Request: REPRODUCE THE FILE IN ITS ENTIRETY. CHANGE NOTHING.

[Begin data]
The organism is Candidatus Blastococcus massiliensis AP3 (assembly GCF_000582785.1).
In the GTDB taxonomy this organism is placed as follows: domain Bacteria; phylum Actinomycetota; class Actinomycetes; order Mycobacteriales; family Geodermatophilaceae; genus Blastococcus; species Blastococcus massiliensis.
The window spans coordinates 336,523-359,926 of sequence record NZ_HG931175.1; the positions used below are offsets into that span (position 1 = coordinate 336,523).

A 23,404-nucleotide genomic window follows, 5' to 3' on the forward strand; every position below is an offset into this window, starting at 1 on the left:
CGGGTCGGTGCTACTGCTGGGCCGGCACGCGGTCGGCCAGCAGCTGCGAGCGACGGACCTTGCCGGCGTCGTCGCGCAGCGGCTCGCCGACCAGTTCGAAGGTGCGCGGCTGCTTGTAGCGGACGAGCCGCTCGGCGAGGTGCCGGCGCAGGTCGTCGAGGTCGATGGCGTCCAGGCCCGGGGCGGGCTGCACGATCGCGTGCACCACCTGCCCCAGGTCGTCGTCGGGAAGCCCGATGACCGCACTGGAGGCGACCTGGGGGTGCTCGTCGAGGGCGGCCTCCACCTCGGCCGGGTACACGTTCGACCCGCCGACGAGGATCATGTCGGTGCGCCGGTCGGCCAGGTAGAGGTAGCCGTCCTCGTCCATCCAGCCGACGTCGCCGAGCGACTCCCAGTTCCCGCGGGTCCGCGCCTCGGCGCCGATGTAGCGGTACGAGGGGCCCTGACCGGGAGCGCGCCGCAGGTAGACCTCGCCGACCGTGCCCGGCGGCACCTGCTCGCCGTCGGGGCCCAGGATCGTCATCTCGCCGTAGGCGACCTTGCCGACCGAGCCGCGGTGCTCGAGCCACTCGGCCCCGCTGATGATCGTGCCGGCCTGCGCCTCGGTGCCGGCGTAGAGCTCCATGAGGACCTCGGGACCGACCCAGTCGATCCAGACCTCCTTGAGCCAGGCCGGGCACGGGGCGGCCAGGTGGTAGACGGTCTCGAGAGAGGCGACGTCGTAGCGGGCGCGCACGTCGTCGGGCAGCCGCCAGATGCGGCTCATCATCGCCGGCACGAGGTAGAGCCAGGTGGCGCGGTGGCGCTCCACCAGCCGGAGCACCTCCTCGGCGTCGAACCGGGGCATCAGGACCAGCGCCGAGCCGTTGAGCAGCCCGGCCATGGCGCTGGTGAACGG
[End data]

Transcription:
The organism is Candidatus Blastococcus massiliensis AP3 (assembly GCF_000582785.1).
In the GTDB taxonomy this organism is placed as follows: domain Bacteria; phylum Actinomycetota; class Actinomycetes; order Mycobacteriales; family Geodermatophilaceae; genus Blastococcus; species Blastococcus massiliensis.
The window spans coordinates 336,523-359,926 of sequence record NZ_HG931175.1; the positions used below are offsets into that span (position 1 = coordinate 336,523).

A 23,404-nucleotide genomic window follows, 5' to 3' on the forward strand; every position below is an offset into this window, starting at 1 on the left:
CGGGTCGGTGCTACTGCTGGGCCGGCACGCGGTCGGCCAGCAGCTGCGAGCGACGGACCTTGCCGGCGTCGTCGCGCAGCGGCTCGCCGACCAGTTCGAAGGTGCGCGGCTGCTTGTAGCGGACGAGCCGCTCGGCGAGGTGCCGGCGCAGGTCGTCGAGGTCGATGGCGTCCAGGCCCGGGGCGGGCTGCACGATCGCGTGCACCACCTGCCCCAGGTCGTCGTCGGGAAGCCCGATGACCGCACTGGAGGCGACCTGGGGGTGCTCGTCGAGGGCGGCCTCCACCTCGGCCGGGTACACGTTCGACCCGCCGACGAGGATCATGTCGGTGCGCCGGTCGGCCAGGTAGAGGTAGCCGTCCTCGTCCATCCAGCCGACGTCGCCGAGCGACTCCCAGTTCCCGCGGGTCCGCGCCTCGGCGCCGATGTAGCGGTACGAGGGGCCCTGACCGGGAGCGCGCCGCAGGTAGACCTCGCCGACCGTGCCCGGCGGCACCTGCTCGCCGTCGGGGCCCAGGATCGTCATCTCGCCGTAGGCGACCTTGCCGACCGAGCCGCGGTGCTCGAGCCACTCGGCCCCGCTGATGATCGTGCCGGCCTGCGCCTCGGTGCCGGCGTAGAGCTCCATGAGGACCTCGGGACCGACCCAGTCGATCCAGACCTCCTTGAGCCAGGCCGGGCACGGGGCGGCCAGGTGGTAGACGGTCTCGAGAGAGGCGACGTCGTAGCGGGCGCGCACGTCGTCGGGCAGCCGCCAGATGCGGCTCATCATCGCCGGCACGAGGTAGAGCCAGGTGGCGCGGTGGCGCTCCACCAGCCGGAGCACCTCCTCGGCGTCGAACCGGGGCATCAGGACCAGCGCCGAGCCGTTGAGCAGCCCGGCCATGGCGCTGGTGAACGG